CCH Tax Day Report
The Tennessee Supreme Court has declined to review a Court of Appeals’ decision holding that a taxpayer’s claims for a sales tax deduction for bad debts associated with private label and co-branded credit card programs were properly denied. The bad debt statute was amended during the time period covered by the audit, and the Court of Appeals had determined that the taxpayer was not entitled to take the bad debt deduction under either version of the law. Under the prior version of the law, the taxpayer was not a dealer that had any interest in the accounts that were charged off, and under the amended bad debt statute, which requires that the bad debt be written off in the claimant’s books and records, the bank that had issued the credit cards had charged off the accounts on its books and records. The appellate court had held that the taxpayer and the bank were not a group or combination acting as a unit, but were instead independent contractors under the terms of their agreement, and as such, the taxpayer was also not entitled to take the bad debt deduction under the amended version of the law.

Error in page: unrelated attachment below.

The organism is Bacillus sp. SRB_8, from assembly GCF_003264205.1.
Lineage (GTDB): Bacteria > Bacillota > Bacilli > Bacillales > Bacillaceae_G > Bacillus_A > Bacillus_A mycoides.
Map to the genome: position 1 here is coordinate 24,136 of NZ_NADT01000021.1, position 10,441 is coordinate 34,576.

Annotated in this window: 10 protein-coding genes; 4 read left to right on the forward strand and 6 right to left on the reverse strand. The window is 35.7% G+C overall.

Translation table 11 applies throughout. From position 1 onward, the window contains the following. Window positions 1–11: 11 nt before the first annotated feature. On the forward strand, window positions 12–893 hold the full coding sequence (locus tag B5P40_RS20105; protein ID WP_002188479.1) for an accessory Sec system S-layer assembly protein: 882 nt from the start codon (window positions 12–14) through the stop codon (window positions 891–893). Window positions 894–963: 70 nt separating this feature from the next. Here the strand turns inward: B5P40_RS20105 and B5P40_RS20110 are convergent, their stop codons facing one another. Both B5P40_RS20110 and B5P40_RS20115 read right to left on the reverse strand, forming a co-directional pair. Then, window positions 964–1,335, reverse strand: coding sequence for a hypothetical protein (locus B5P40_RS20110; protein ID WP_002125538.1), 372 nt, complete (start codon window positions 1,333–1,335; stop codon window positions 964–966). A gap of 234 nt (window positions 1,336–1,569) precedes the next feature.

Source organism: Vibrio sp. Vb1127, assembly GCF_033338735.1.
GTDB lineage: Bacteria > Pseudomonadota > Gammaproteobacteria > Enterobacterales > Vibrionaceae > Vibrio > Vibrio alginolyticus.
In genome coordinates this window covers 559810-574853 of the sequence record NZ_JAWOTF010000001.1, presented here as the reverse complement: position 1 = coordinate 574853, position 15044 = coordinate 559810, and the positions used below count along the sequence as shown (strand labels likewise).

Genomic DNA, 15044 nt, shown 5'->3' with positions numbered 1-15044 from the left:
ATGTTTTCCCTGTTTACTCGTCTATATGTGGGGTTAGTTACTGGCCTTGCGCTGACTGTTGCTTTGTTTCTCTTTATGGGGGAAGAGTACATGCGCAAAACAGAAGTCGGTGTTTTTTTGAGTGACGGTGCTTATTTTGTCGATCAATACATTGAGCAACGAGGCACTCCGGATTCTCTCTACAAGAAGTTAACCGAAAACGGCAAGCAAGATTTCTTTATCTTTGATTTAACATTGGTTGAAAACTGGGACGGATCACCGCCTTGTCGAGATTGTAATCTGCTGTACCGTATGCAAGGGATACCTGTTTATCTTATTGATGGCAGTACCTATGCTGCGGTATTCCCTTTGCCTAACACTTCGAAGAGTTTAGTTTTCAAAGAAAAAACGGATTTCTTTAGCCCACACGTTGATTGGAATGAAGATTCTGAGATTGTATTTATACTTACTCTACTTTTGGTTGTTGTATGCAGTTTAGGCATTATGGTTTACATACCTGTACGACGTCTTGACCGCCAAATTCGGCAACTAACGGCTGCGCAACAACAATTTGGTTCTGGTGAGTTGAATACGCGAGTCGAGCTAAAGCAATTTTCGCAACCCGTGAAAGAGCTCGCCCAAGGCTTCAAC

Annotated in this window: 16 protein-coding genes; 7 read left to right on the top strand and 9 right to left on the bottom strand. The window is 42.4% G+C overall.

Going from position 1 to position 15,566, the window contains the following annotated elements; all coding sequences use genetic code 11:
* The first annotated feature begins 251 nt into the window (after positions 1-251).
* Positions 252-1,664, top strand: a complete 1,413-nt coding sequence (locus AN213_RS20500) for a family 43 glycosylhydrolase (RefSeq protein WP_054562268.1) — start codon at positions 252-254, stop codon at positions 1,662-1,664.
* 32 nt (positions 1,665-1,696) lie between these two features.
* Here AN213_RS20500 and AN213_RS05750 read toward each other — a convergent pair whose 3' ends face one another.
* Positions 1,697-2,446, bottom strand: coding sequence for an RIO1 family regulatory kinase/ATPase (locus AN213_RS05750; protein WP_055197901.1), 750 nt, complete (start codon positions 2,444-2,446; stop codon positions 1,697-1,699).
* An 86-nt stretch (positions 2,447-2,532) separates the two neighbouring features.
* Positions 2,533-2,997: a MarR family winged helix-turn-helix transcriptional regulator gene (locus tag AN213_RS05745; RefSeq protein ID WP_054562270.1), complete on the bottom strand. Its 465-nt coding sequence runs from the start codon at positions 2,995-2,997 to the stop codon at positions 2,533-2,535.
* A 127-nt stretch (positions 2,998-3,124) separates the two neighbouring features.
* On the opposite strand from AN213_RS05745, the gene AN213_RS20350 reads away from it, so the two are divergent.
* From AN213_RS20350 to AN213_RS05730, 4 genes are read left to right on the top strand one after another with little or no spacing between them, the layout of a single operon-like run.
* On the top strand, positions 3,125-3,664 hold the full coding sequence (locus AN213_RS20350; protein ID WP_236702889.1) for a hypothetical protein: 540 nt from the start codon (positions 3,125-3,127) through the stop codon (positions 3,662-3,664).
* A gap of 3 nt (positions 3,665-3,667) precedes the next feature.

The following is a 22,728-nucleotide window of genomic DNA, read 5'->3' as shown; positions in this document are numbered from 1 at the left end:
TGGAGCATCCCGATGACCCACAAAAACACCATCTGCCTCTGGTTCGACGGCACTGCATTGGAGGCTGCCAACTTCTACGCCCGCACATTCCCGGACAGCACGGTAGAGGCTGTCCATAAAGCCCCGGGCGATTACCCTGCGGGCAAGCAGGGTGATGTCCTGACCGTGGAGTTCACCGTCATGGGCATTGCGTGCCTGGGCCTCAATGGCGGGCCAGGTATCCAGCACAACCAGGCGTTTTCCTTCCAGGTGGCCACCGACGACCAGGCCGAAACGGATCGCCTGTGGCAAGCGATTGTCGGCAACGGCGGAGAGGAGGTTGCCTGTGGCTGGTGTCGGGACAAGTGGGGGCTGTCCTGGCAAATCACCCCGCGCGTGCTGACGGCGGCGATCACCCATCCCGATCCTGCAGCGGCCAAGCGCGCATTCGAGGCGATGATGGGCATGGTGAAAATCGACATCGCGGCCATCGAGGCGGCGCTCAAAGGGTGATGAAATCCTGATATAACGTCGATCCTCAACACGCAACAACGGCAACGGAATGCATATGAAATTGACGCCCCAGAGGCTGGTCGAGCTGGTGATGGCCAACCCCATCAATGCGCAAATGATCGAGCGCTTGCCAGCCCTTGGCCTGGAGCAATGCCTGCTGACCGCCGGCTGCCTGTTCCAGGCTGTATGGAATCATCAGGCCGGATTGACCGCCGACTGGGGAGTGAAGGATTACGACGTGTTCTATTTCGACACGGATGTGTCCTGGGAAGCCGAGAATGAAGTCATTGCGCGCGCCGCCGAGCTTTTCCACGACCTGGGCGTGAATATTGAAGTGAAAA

Sears, Roebuck & Co. v. Roberts, Tennessee Supreme Court, No. M2014-02567-SC-R11-CV, discretionary review denied, September 23, 2016